Reacting to a rush of new charter schools being approved, Bill de Blasio said that if elected, he would “immediately” review all decisions Mayor Michael Bloomberg makes in his last months in office, with an eye on cancelling those he disapproves of.

“The mayor is rushing to put a lot of things in place, and we’re going to review everything,” de Blasio said. “If the people choose me, we’re going to review everything immediately upon taking office.”

With de Blasio saying he was against charter schools, which are taxpayer funded but privately run and have nonunionized teachers, the Department of Education has been rushing to extend permits to an additional 23 charters and provide them with free space in city buildings.

De Blasio has vowed to end permission for any of the city’s 183 charter schools to meet in public school facilities.

The frontrunner said that he wants to reevaluate other Bloomberg moves as well, such as the New York City Housing Authority plan to lease some of its land to private developers.

However, City Hall veterans say that it is very difficult to stop projects that are already in the pipeline.

“If you cancel a bunch of charter-school leases, you have a bunch of kids who are going to be flooding your [regular] schools,” one former Bloomberg aide said. “That’s going to be a problem not just for charter parents but for parents in the [public] schools.”

De Blasio Would Close Schools on Muslim Holidays

Calling it a matter of “respect” for the growing number of Muslims in the city, Bill de Blasio on Wednesday said he supports closing public schools for their holidays.

“A child who has an exam on a day that right now is one of the Eid holidays, they’re either respecting their religious obligation or they’re doing what their education requires of them. And they can’t do both under our current system,” de Blasio said at a Muslims for de Blasio rally in Brooklyn.

Muslim advocates have been pushing for the city to give kids the days off for years, but Bloomberg has refused. The school calendar currently has 13 days off for religion, including Jewish and Catholic holidays.

Officials estimate about 12 percent of the city’s public school population are Muslim, and the number is growing.

De Blasio Would Be Tallest NYC Mayor on Record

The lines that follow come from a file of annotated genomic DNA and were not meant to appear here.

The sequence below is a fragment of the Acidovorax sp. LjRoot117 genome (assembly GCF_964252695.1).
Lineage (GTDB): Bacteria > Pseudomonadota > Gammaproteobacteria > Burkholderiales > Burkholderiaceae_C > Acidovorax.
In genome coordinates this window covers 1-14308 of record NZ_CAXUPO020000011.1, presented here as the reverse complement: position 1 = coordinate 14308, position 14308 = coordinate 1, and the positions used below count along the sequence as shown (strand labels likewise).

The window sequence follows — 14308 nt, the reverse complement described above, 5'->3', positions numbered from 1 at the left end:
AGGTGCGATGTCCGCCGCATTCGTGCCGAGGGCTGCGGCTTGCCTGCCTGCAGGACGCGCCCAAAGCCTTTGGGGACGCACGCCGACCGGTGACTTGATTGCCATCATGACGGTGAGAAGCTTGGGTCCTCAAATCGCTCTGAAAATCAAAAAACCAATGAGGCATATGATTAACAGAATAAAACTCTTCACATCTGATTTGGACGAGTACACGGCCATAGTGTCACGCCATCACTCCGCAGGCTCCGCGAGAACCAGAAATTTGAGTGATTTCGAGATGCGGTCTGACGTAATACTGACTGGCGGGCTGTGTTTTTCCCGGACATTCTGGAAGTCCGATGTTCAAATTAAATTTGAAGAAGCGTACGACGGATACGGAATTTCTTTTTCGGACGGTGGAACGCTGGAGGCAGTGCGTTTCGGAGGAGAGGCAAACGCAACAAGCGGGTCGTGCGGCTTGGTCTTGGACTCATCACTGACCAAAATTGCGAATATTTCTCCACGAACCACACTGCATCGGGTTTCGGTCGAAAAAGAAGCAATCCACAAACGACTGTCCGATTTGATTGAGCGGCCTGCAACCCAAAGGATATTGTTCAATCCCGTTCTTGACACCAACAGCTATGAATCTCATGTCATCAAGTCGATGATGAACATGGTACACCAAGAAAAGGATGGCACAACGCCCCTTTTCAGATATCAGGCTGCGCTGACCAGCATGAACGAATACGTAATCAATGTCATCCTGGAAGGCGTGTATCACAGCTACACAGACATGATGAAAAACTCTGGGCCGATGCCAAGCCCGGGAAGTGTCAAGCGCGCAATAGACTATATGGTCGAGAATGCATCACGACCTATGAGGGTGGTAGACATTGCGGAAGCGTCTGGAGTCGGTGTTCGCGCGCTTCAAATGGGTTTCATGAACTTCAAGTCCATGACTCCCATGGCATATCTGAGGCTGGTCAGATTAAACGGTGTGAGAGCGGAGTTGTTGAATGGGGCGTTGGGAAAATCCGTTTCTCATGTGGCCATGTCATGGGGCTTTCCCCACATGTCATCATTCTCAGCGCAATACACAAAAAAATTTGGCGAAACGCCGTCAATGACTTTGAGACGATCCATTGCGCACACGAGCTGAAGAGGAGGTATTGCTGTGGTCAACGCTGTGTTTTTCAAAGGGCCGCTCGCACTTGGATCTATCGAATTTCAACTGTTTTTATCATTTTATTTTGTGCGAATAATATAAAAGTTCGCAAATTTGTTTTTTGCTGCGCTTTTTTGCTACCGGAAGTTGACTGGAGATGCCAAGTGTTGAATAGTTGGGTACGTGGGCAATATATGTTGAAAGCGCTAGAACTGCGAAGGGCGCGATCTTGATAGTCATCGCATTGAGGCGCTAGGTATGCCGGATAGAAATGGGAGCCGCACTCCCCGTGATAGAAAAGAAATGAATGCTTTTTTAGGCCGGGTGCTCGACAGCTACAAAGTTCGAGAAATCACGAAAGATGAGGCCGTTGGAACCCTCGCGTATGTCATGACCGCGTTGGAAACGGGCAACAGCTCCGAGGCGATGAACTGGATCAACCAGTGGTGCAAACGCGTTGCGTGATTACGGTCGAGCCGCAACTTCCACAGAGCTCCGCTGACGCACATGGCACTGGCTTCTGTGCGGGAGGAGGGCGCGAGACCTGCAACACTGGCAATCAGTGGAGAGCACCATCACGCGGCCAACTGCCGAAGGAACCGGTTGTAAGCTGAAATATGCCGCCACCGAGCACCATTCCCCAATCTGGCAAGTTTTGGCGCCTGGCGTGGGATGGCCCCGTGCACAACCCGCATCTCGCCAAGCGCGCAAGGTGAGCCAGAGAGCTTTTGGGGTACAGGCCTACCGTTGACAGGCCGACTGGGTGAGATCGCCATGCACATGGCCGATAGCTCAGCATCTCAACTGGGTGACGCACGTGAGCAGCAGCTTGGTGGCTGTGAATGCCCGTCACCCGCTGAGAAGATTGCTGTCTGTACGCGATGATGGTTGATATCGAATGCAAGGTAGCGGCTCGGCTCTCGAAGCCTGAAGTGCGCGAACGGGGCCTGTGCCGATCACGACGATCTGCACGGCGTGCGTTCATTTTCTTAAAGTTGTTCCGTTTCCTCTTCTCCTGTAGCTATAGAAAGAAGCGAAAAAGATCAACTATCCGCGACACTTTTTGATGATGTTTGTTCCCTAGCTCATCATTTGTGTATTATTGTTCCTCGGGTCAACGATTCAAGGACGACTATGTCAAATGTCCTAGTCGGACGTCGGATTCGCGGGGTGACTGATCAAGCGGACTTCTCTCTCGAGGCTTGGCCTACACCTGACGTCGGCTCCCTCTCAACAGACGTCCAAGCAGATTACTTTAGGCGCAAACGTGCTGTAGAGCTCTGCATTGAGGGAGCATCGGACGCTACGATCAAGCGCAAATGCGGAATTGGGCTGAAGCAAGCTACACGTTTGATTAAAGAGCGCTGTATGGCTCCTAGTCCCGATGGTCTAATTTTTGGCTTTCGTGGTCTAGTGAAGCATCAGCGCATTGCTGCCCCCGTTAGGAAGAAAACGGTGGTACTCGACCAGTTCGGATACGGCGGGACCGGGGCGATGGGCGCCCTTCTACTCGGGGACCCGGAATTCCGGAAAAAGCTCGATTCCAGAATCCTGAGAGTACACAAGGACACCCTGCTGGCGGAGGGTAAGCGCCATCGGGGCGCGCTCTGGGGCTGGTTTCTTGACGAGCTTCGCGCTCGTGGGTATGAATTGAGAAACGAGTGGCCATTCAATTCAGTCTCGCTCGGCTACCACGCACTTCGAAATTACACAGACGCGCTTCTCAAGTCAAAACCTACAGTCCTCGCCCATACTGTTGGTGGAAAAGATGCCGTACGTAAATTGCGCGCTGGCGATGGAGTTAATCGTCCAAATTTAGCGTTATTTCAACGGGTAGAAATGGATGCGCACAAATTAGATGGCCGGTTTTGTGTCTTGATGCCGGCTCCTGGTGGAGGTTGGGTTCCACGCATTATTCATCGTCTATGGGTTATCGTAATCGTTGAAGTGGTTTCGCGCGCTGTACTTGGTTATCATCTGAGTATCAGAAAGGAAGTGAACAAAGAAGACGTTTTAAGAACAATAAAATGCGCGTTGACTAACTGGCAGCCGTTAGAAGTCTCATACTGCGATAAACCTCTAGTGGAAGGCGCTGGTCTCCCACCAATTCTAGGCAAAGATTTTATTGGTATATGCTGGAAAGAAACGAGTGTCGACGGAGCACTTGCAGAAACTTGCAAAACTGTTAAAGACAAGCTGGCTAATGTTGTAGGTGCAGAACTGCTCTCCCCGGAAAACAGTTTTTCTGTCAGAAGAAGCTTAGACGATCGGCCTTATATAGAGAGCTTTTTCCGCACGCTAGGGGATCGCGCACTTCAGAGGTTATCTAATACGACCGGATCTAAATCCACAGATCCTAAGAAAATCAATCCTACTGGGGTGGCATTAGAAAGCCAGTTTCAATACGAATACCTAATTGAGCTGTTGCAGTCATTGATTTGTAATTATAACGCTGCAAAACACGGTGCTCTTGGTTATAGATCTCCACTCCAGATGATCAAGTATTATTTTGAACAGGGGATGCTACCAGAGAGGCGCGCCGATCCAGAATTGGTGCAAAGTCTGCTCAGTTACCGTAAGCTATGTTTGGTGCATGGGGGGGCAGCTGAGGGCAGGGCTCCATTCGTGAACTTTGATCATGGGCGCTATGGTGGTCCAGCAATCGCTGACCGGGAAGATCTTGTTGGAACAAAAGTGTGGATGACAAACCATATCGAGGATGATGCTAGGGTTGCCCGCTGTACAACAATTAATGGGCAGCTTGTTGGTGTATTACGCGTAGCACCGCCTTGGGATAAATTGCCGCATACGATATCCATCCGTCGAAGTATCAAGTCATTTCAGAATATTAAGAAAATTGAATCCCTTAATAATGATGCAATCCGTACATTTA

At 6 feet, 5 inches, a mayor Bill de Blasio would require new beds at Gracie Mansion and New Yorkers would get a whole new perspective at how they look up to their mayor. That is because he would be the tallest chief executive in living memory, and likely of all time.

“I certainly can’t think of anybody who was taller,” chuckled historian Chris McNickle to the Wall Street Journal.

From campaign stops to mayoral forums, de Blasio’s lofty presence has been an inescapable feature of the race. The campaign once posted a photo of a back-to-back height contest with a voter on a sidewalk.

Among the most common campaign-trail images of de Blasio are of him hunching downward to speak to voters.

“I want to be close to people, I want to hear what they’re saying,” he said. “I don’t want there to be a sense of distance.”

Height can be an advantage in politics, said Andrew Moesel, a political consultant.

“He’s an imposing presence,” he said of de Blasio. “If everyone turns when you enter a room, that’s good for a politician.”

According to McNickle, de Blasio would, if elected, claim the title of tallest mayor from John Lindsay, who was 6 feet, 3 inches. Republican Joe Lhota, at 6 feet, 2 inches, would also be among the city’s tallest mayors, tying with Ed Koch.


“Race to City Hall 2013” is a daily Hamodia column focusing on the New York City mayoral race ahead of the general election on Nov. 5. It is culled from reports from The Associated Press, Politicker, the New York Post, New York Times, Daily News, City & State, Capital New York and others.